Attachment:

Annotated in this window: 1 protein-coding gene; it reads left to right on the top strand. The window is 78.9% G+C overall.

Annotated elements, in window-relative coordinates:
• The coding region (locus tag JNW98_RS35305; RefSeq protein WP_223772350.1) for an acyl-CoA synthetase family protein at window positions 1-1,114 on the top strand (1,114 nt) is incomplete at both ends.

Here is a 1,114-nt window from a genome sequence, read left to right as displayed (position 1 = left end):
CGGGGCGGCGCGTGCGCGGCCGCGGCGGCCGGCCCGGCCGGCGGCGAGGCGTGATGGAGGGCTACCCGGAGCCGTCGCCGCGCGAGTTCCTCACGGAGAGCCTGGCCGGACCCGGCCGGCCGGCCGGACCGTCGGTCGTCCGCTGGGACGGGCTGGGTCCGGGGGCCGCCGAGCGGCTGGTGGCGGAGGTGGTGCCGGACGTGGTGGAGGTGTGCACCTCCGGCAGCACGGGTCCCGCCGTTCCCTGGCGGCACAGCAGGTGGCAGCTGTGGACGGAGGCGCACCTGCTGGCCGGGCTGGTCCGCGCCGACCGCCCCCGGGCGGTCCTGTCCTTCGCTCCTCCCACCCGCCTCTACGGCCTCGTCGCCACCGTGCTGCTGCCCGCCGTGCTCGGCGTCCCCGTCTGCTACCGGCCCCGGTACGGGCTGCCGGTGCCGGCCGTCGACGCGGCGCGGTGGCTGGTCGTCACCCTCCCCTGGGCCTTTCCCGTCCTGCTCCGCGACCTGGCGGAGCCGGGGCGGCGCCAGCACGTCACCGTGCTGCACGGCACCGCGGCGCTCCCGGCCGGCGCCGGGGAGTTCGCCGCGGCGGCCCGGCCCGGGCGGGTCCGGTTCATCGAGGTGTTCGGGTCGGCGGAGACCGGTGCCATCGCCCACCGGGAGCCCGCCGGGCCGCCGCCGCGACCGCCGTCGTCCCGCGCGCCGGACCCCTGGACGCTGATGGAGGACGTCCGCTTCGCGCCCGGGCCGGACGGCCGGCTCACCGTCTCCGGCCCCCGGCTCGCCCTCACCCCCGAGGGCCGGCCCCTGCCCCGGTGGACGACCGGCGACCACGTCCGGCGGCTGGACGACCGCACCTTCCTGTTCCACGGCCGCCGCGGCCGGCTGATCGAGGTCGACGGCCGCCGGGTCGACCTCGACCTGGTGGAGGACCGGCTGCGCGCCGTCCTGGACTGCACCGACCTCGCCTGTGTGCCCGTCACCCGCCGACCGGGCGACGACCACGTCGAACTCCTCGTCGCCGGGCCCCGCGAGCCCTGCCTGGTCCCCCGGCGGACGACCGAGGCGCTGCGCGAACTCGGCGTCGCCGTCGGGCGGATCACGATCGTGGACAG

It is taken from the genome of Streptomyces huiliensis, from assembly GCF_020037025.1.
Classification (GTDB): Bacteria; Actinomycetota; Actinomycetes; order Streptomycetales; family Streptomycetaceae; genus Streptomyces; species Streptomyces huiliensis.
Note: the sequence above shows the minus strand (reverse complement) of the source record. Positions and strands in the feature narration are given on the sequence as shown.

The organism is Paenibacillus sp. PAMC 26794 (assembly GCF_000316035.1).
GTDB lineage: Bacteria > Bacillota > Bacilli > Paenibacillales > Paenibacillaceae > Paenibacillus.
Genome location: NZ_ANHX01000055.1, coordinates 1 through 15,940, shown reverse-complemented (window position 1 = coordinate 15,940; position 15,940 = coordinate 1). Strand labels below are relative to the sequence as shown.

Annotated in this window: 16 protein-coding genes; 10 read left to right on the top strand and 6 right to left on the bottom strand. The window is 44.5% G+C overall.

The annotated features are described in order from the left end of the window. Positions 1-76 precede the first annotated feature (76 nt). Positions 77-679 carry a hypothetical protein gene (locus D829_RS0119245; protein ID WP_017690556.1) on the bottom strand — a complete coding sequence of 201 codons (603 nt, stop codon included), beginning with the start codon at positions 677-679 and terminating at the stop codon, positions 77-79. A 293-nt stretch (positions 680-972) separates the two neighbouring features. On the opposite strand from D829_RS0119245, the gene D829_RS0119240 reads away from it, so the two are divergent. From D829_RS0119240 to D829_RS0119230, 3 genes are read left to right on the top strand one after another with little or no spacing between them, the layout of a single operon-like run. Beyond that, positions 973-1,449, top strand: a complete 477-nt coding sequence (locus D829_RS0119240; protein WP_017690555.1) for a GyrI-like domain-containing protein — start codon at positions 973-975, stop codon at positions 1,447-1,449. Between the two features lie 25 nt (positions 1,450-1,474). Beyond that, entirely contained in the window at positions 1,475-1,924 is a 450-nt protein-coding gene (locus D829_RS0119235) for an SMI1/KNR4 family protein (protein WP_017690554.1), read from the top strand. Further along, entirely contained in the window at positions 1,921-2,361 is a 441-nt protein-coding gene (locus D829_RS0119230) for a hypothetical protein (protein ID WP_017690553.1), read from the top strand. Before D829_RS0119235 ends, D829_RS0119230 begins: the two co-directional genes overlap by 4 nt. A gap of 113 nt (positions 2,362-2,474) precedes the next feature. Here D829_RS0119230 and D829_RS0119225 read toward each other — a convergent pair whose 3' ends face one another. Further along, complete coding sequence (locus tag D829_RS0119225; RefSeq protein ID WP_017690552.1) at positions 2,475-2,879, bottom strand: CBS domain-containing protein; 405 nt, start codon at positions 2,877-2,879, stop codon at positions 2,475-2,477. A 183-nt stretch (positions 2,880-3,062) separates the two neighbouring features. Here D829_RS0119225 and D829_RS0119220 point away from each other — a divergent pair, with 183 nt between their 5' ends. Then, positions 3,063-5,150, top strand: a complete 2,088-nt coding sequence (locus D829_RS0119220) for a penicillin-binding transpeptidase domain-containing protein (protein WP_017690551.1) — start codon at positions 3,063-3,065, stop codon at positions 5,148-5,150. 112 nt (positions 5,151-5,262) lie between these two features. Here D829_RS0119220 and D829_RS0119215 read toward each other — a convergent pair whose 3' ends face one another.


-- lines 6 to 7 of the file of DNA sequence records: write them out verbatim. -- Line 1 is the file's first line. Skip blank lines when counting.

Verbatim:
It is taken from the genome of Streptomyces huiliensis, from assembly GCF_020037025.1.
Classification (GTDB): Bacteria; Actinomycetota; Actinomycetes; order Streptomycetales; family Streptomycetaceae; genus Streptomyces; species Streptomyces huiliensis.